By Ryan Maher
Nabiha Saklayen (ΦBK, Emory University), the CEO and co-founder of Cellino Biotech, is currently developing and marketing a novel gene editing procedure that stands to revolutionize work in cellular research and genetic therapy.
“Regenerative medicine may have captured our imagination, but very few therapies have yet to show clinical success,” Saklayen remarked at MIT Technology Review’s EmTech Conference in 2018. “In order to unlock the power of regenerative medicine, we must begin to engineer human cells with great precision.”
Biological scientists have sought this precise engineering for decades. Their efforts are substantially impeded by the cellular membrane, which hampers simple manipulation and prevents most foreign substances from entering a cell. Gold nanoparticles offer a promising avenue toward bypassing the membrane, but they are prone to chipping off into toxic subparticles that can damage cells. As a Ph.D. candidate in the Eric Mazur lab at Harvard, Saklayen helped to develop a platform consisting of gold microstructures, arranged in pyramids, that could channel energy more effectively and reliably.
In 2017, she and fellow Ph.D. candidate Marinna Madrid published their method of delivering material into a cell using the platform:
- A manufacturing technique called template stripping produces the array of gold, pyramid-shaped microstructures. These pyramids are bound to a flat surface, negating the dangers of free-floating particles in the targeted cells.
- The target (for example, a cluster of cancerous cells) is coated in a substance that contains the delivery materials (say, a certain protein) and placed on the array of pyramids.
- Laser pulses strike the array, which heat the tips of the pyramids to about 300 degrees Centigrade. The heated tips generate microscopic bubbles that push into the target without damaging its membrane.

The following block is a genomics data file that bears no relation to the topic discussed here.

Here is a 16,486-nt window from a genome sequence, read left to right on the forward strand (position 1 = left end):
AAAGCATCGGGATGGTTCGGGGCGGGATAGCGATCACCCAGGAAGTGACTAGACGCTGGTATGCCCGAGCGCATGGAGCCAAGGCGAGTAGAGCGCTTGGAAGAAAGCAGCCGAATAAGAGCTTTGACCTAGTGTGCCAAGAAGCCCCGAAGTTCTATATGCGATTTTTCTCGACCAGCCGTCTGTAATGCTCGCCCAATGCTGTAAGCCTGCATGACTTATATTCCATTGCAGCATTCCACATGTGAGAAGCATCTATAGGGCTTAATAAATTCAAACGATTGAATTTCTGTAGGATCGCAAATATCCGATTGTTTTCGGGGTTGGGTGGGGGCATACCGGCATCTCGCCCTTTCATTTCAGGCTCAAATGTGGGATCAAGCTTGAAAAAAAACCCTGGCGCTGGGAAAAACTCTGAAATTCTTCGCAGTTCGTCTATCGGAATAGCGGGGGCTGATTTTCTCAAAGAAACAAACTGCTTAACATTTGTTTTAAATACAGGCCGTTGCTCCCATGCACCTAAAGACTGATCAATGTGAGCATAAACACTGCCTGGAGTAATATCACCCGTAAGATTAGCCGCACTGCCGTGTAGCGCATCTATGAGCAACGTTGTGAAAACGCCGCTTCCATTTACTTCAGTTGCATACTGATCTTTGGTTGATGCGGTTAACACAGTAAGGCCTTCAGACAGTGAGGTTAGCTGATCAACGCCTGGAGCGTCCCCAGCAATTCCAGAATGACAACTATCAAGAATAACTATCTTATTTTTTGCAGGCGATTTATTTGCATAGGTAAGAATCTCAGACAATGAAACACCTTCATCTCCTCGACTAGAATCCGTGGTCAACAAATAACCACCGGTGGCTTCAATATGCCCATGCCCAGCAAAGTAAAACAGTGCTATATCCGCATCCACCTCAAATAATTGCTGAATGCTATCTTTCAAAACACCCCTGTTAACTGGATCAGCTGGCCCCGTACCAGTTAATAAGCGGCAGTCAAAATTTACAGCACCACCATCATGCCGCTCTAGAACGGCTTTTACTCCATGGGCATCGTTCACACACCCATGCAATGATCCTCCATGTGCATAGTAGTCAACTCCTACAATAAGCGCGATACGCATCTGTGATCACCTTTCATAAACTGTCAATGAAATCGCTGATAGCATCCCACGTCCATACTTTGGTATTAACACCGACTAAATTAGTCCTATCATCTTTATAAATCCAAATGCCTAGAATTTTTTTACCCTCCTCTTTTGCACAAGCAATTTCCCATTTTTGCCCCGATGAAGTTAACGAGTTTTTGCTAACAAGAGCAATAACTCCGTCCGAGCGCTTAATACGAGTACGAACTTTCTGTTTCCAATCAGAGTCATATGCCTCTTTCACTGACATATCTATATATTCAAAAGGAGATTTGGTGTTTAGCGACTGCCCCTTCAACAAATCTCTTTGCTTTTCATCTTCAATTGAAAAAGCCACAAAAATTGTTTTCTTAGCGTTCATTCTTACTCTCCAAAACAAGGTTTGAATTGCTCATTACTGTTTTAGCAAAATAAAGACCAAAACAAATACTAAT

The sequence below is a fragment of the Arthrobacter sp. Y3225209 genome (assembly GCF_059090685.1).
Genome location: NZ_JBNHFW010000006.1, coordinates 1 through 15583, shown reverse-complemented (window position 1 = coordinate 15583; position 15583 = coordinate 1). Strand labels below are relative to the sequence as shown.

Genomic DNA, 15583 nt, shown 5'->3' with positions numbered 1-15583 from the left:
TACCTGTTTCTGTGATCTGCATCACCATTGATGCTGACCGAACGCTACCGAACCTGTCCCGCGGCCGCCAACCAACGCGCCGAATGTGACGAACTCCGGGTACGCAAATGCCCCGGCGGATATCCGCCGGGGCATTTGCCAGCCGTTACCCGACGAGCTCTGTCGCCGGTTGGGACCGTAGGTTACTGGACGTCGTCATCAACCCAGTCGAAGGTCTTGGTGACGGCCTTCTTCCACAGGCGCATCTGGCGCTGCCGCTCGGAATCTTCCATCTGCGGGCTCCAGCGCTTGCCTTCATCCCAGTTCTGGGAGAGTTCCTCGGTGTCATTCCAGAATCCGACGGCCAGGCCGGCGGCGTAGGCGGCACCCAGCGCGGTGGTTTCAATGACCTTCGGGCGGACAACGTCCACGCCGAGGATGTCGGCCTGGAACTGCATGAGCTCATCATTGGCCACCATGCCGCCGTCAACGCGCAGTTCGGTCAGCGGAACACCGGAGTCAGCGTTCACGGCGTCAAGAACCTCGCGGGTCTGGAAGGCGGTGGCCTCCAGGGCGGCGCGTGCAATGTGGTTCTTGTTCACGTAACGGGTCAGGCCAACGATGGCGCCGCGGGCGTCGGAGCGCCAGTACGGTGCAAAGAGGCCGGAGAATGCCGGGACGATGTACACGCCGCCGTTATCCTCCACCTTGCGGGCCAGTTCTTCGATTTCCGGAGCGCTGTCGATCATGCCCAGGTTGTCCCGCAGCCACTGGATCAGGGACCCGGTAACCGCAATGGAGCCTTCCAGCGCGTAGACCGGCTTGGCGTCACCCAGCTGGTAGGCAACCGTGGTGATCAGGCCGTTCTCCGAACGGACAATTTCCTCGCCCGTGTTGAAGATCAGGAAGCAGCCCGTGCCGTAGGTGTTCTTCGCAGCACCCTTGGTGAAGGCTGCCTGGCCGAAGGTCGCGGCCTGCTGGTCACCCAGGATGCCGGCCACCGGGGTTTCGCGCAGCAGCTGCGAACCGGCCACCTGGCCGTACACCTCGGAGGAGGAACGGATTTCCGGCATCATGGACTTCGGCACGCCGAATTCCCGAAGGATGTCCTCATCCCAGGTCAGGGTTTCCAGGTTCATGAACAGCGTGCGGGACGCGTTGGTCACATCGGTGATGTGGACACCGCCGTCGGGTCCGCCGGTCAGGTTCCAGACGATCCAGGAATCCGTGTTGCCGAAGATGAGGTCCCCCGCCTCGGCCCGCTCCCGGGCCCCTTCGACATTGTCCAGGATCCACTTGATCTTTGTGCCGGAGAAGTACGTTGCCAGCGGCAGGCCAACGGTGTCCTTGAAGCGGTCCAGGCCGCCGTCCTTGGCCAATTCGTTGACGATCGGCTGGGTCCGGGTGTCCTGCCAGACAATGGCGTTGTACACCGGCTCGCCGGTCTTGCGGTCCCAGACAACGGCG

- Through the holes in the target goes the delivery substance. The target’s membrane quickly closes, and the target remains unharmed and live.
The procedure is versatile, as the characteristics of the target (e.g. blood cells, T cells, cancerous cells) or the intended delivery (e.g. drugs and DNA) can vary widely. As a result, the innovation opens up many possibilities for therapies, cellular and genetic research, and treatments.
Enter Cellino Biotech, Saklayen and Madrid’s startup company to commercialize the innovation, dubbed “nanolace”. After winning the 2017 SPIE Startup Challenge, Cellino brought tech entrepreneur and engineer Matthias Wagner on board to ensure that the technology was marketable. Among them, they possess experience in fields as diverse as stem cell biology, nanofabrication, and tech entrepreneurship—skills necessary to develop, market, and usher in a potential revolution in cellular medicine.
Saklayen herself embraces the broad, multidisciplinary curiosity that The Phi Beta Kappa Society advocates. In her profile of Saklayen for MIT Technology Review’s “Innovators Under 35,” Katherine Bourzac writes, “Trained as a physicist, she is unusually comfortable with moving between scientific fields, including laser physics, nanomaterials, and synthetic biology. She credits her upbringing in Saudi Arabia, Bangladesh, Germany, and Sri Lanka with her adaptability. ‘I’m comfortable in new places, and at the interface of different fields,’ she says.”
An advocate for education, Saklayen also wants to expose a greater number of young students to these fields. She co-founded and co-directs the initiative I Am a Scientist, which issues classroom toolkits aimed at making students more aware of the diversity among American scientists and their backgrounds, experiences, and works. To Saklayen, a broader community of scientists and thinkers goes hand in hand with the sort of promising discoveries that she has uncovered. “If we choose to promote diversity in science,” she writes, “we open doors to major discoveries that could change how we make energy, travel in space, or cure cancer.”